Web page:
Daniels’ return could provide spark for Celts

Posted Feb. 02, 2010, at 12:01 a.m.
Washington Wizards forward Andray Blatche blocks a shot by Boston Celtics guard Ray Allen in the first half of an NBA basketball game in Washington Monday, Feb. 1, 2010.(AP Photo/Alex Brandon)
Washington Wizards forward Andray Blatche blocks a shot by Boston Celtics guard Ray Allen in the first half of an NBA basketball game in Washington Monday, Feb. 1, 2010.(AP Photo/Alex Brandon)

Daniels can help out in so many different ways in addition to spelling the veterans

What do we know about Marquis Daniels? Not much. But he could be the man who revives the slumping Boston Celtics when he returns from thumb surgery later this month.

The 6-foot-6 Daniels averaged 13.6 points and 4.6 rebounds with the Indiana Pacers a year ago and is also an athletic shutdown defender.

He can play guard or small forward.

The Celtics have blown 14- and 11-point fourth-quarter leads in losses to Orlando and the Los Angeles Lakers, respectively, and have looked old and tired in doing so.

Having Daniels in the lineup may have made the difference because he can help out in so many different ways in addition to spelling the veterans.

Ray Allen shot 14-for-35 in consecutive losses to Orlando, Atlanta and the Lakers. He hit his first seven shots against Orlando and then went 7-for-28 after that.

He is a streak shooter who can’t be relied upon to take the game’s final shot any more. Daniels gives them another option and the threat of him nailing a jumper could create more space for Allen and Paul Pierce, who are the usual crunch-time shooters.

Opponents are leaving Rajon Rondo open to take jump shots because he is reluctant to take them. He doesn’t have confidence in his jump shot.

He uses his lightning quickness to drive the lane and score.

That enables opponents to double-up on Allen or Pierce.

Kevin Garnett’s knee is still a question mark although they are a much better team with him in the lineup.

The Celtics certainly hope his play will continue to improve as he gets in better game shape.

They need him to provide the defensive presence he had before he got injured.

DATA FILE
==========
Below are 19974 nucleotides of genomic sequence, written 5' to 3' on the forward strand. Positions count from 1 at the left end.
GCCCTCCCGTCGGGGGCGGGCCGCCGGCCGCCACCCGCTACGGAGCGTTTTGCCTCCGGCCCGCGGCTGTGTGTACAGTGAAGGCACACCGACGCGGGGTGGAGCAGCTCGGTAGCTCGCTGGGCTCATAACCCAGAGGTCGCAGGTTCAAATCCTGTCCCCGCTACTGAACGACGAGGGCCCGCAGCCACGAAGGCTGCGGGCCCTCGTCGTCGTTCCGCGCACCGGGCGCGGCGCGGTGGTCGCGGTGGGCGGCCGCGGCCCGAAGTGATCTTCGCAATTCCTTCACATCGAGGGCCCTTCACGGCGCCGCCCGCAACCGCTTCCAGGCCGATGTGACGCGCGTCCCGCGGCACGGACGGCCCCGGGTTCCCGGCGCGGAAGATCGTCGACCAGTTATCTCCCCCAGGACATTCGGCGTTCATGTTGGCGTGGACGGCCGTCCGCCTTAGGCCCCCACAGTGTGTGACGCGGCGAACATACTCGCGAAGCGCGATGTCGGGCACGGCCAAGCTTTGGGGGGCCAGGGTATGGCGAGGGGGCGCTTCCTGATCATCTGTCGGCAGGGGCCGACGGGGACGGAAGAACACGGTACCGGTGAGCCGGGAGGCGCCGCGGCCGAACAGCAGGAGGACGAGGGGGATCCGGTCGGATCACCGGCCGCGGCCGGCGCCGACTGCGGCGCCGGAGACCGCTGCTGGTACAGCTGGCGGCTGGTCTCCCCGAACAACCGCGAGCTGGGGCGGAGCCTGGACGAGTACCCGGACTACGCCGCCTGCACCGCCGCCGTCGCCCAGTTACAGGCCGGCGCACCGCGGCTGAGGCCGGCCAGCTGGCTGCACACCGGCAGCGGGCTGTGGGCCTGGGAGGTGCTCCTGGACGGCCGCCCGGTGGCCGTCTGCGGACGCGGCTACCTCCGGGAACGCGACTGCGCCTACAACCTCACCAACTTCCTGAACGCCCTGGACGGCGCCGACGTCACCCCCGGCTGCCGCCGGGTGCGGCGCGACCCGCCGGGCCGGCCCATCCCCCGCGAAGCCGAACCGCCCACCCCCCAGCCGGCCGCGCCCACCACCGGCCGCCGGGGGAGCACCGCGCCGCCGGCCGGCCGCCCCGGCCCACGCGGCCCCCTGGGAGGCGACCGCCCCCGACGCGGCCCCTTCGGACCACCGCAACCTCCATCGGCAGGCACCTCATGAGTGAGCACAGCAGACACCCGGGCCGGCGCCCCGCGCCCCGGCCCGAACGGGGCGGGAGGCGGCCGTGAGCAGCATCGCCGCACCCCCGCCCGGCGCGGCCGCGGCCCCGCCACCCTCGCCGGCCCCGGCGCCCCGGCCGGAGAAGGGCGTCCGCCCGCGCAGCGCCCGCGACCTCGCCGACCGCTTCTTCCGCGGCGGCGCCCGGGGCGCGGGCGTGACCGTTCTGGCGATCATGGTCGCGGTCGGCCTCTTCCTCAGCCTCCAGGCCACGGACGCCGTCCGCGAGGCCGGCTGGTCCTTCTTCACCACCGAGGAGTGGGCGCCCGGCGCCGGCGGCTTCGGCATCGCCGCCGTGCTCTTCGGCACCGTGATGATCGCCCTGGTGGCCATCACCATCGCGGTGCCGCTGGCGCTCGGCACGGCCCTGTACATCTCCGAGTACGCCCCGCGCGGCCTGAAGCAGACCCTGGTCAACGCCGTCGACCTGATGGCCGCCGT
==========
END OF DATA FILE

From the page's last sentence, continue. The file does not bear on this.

They also need him to rebound better because that has been a team weakness. Daniels can help out there, too.

By Larry Mahoney

Moss, stars shouldn’t skip NFL’s Pro Bowl

Like most Americans, even the sports fans, I didn’t watch much of Sunday’s NFL Pro Bowl game.

I will admit to sneaking peeks every now and then, especially when I thought New England’s Brandon Merriweather might have been the one getting burned by Steve Smith’s 48-yard touchdown reception in the first quarter.

I did catch some of the pregame ceremonies during player introductions, and it reinforced my opinion that Patriots receiver Randy Moss and others of his ilk in the professional football playing community should shelve their ski trip plans or weekend getaway to Cabo and accept their invitations to play in the NFL’s all-star game.

The NFL moved the game to the week between the conference championship games and the Super Bowl to make the game more relevant — to fans and media members alike.

If the NFL really wants to make the game relevant and meaningful, it must consider instituting serious penalties for players who choose to skip it. It’s bad enough — with the current league schedule — that the game will be missing the best players from the two participating Super Bowl teams. If the league continues to allow the rest of the eligible players to shrug the game off, what kind of message does it send to those same fans and media members it is trying to convince of the game’s relevancy?

Barring medical concerns or family/personal emergencies, the NFL’s best, or at least the NFL’s best players who are available to play, should at the very least attend the game. They owe it to the fans who have made the NFL the country’s most popular professional sports league and they owe it to NFL officials who are struggling to make what has become the weakest of American professional sports league all-star games at least worthwhile.

If players like Moss continue to treat the game as an afterthought at best or an inconvenience at worst, why should the rest of us do any different?

Andrew Neff

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